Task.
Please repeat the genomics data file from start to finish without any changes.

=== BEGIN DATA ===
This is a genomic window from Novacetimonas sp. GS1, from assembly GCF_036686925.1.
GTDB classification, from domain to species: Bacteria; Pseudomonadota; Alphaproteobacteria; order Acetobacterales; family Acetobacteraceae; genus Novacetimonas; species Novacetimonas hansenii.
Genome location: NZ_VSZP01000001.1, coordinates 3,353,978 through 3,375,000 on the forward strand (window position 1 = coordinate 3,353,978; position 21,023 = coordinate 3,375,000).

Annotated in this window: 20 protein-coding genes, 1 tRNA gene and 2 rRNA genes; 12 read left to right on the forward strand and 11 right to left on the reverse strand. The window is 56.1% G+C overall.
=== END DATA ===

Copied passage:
This is a genomic window from Novacetimonas sp. GS1, from assembly GCF_036686925.1.
GTDB classification, from domain to species: Bacteria; Pseudomonadota; Alphaproteobacteria; order Acetobacterales; family Acetobacteraceae; genus Novacetimonas; species Novacetimonas hansenii.
Genome location: NZ_VSZP01000001.1, coordinates 3,353,978 through 3,375,000 on the forward strand (window position 1 = coordinate 3,353,978; position 21,023 = coordinate 3,375,000).

Annotated in this window: 20 protein-coding genes, 1 tRNA gene and 2 rRNA genes; 12 read left to right on the forward strand and 11 right to left on the reverse strand. The window is 56.1% G+C overall.